Practices

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Speeding up renovation of buildings through investment on skills

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Renovate Europe addresses the need to further invest on skilled workforce in the renovation sector to reach the climate neutrality and social goals. The main challenges are to being able to attract workers, upskill those already in the industry and offer specific training programmes in line with evolving digital trends.

Labour and skills shortages in the renovation sector are one of the main obstacles that need to be overcome to successfully implement the Renovation Wave in the EU, contributing to achieving climate neutrality and social goals. The unfolding events in Ukraine and skyrocketing energy prices in 2022 have brought these labour and skills shortages into sharper focus and amplified the need to seriously address workforce bottlenecks in the energy renovation market.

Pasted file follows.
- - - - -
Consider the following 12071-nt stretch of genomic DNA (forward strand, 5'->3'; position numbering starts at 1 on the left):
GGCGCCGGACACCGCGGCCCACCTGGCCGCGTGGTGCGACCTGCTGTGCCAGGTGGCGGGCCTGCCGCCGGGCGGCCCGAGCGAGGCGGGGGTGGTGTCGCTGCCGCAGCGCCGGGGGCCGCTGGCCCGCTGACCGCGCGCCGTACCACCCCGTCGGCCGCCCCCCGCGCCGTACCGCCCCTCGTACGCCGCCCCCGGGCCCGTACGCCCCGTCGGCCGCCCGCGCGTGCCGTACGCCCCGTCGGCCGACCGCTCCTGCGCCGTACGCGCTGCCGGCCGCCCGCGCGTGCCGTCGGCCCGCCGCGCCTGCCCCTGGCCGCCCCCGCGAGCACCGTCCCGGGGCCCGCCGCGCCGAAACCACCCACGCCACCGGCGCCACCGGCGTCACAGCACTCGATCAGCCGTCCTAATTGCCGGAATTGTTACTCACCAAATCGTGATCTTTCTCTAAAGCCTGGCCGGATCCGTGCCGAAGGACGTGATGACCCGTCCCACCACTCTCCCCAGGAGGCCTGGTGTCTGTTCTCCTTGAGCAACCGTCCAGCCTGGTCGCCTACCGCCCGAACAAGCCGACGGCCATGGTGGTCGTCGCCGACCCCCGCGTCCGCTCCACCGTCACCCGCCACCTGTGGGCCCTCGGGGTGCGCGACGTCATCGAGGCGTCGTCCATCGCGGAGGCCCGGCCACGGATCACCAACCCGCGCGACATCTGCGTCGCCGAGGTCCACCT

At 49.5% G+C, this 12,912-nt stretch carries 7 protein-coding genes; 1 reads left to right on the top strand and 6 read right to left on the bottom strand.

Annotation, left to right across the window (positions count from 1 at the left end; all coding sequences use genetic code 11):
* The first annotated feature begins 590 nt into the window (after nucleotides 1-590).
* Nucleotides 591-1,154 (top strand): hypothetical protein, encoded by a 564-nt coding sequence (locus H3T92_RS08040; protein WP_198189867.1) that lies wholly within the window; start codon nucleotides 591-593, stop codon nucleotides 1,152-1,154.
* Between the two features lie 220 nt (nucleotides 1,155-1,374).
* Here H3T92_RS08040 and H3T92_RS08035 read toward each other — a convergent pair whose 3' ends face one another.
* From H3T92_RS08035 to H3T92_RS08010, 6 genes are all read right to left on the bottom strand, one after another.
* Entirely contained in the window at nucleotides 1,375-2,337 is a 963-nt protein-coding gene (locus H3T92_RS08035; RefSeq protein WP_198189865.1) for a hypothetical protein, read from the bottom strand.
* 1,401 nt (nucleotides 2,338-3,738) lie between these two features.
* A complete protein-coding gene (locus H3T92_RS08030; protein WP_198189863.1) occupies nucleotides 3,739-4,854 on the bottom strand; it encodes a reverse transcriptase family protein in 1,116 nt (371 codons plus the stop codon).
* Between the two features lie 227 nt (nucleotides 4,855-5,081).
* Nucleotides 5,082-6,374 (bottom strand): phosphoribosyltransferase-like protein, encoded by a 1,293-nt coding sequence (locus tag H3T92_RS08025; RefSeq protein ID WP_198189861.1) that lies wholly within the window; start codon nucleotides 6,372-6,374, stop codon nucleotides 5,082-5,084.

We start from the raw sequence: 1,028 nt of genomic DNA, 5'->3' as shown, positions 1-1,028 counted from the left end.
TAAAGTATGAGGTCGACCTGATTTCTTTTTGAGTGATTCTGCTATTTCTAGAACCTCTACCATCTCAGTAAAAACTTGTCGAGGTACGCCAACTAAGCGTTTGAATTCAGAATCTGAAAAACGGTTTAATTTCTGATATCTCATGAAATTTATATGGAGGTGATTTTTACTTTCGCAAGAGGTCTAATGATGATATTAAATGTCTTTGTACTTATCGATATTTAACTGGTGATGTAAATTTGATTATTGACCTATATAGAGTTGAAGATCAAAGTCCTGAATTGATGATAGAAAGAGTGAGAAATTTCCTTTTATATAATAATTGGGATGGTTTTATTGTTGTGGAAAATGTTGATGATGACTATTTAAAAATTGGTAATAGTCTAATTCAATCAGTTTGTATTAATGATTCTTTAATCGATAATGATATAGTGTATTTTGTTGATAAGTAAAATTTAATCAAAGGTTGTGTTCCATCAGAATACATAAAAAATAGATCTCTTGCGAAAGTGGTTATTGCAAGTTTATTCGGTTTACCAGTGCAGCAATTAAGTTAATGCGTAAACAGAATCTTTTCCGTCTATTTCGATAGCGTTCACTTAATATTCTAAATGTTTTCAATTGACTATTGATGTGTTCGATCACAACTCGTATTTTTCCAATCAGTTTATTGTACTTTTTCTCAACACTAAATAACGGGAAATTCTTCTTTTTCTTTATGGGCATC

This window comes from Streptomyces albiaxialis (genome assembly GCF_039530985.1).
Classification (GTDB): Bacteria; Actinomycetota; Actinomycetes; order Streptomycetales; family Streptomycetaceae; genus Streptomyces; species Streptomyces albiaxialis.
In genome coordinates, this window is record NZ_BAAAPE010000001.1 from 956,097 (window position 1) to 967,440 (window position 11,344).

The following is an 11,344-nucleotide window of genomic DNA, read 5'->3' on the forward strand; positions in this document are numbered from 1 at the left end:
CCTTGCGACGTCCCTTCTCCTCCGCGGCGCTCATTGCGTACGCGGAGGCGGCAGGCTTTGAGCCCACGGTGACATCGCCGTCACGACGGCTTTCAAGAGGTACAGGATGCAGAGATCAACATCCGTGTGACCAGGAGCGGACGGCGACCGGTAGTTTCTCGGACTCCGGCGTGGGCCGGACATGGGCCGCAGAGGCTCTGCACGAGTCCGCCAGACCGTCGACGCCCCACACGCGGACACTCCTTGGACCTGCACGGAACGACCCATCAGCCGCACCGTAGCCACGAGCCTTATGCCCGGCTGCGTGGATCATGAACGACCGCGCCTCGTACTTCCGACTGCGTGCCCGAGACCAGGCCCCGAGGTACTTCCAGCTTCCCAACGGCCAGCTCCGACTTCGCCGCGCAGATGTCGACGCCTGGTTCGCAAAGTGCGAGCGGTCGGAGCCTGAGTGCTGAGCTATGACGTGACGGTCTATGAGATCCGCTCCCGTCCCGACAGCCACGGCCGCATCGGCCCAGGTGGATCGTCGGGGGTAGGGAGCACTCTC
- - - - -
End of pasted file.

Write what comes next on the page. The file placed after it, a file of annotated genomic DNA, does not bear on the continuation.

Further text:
Addressing key challenges

Renovate Europe highlights examples of action taken to address the key skills-related challenges in the renovation sector:

 

  1. Attracting young people and professionals from other sectors to the construction sector
  2. Upskilling current professionals to cater for a variety of new skills requirements
  3. Designing forward-looking training programmes in line with evolving digital trends

Call for action

Renovate Europe calls for further action on skills development for renovation via the following mechanisms:

 

  1. Enact stronger regulatory requirements via MEPS and National Roadmaps in the EPBD
  2. Use EU funding such as MFF to support scalable buildings-related training programmes
  3. Develop strong National Plans on Skills to facilitate public-private partnerships

This briefing takes stock of the situation of skills training for renovation at national level and highlights best practice examples that could be scaled-up or replicated in other Member States to boost the workforce for renovation across the EU.

 

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